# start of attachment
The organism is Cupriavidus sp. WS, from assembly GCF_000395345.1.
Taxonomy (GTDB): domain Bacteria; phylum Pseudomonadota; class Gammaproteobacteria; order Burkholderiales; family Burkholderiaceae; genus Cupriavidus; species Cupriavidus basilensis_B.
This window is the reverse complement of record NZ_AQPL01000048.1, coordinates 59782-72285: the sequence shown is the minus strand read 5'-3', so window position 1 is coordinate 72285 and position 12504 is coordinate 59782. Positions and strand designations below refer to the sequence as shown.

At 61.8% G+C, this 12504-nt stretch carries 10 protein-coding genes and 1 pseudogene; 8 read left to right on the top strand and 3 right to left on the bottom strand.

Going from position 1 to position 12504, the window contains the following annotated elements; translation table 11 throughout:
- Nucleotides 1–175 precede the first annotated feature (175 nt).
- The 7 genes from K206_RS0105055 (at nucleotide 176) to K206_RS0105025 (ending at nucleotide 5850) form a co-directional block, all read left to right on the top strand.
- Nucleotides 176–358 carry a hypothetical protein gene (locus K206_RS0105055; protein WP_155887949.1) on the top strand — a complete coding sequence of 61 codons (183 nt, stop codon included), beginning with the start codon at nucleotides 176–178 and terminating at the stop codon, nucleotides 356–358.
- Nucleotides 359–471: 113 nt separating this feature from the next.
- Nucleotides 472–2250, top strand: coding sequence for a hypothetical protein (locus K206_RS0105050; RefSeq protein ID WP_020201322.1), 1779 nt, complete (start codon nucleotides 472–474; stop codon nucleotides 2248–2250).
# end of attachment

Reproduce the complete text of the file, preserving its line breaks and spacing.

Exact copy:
The organism is Cupriavidus sp. WS, from assembly GCF_000395345.1.
Taxonomy (GTDB): domain Bacteria; phylum Pseudomonadota; class Gammaproteobacteria; order Burkholderiales; family Burkholderiaceae; genus Cupriavidus; species Cupriavidus basilensis_B.
This window is the reverse complement of record NZ_AQPL01000048.1, coordinates 59782-72285: the sequence shown is the minus strand read 5'-3', so window position 1 is coordinate 72285 and position 12504 is coordinate 59782. Positions and strand designations below refer to the sequence as shown.

At 61.8% G+C, this 12504-nt stretch carries 10 protein-coding genes and 1 pseudogene; 8 read left to right on the top strand and 3 right to left on the bottom strand.

Going from position 1 to position 12504, the window contains the following annotated elements; translation table 11 throughout:
- Nucleotides 1–175 precede the first annotated feature (175 nt).
- The 7 genes from K206_RS0105055 (at nucleotide 176) to K206_RS0105025 (ending at nucleotide 5850) form a co-directional block, all read left to right on the top strand.
- Nucleotides 176–358 carry a hypothetical protein gene (locus K206_RS0105055; protein WP_155887949.1) on the top strand — a complete coding sequence of 61 codons (183 nt, stop codon included), beginning with the start codon at nucleotides 176–178 and terminating at the stop codon, nucleotides 356–358.
- Nucleotides 359–471: 113 nt separating this feature from the next.
- Nucleotides 472–2250, top strand: coding sequence for a hypothetical protein (locus K206_RS0105050; RefSeq protein ID WP_020201322.1), 1779 nt, complete (start codon nucleotides 472–474; stop codon nucleotides 2248–2250).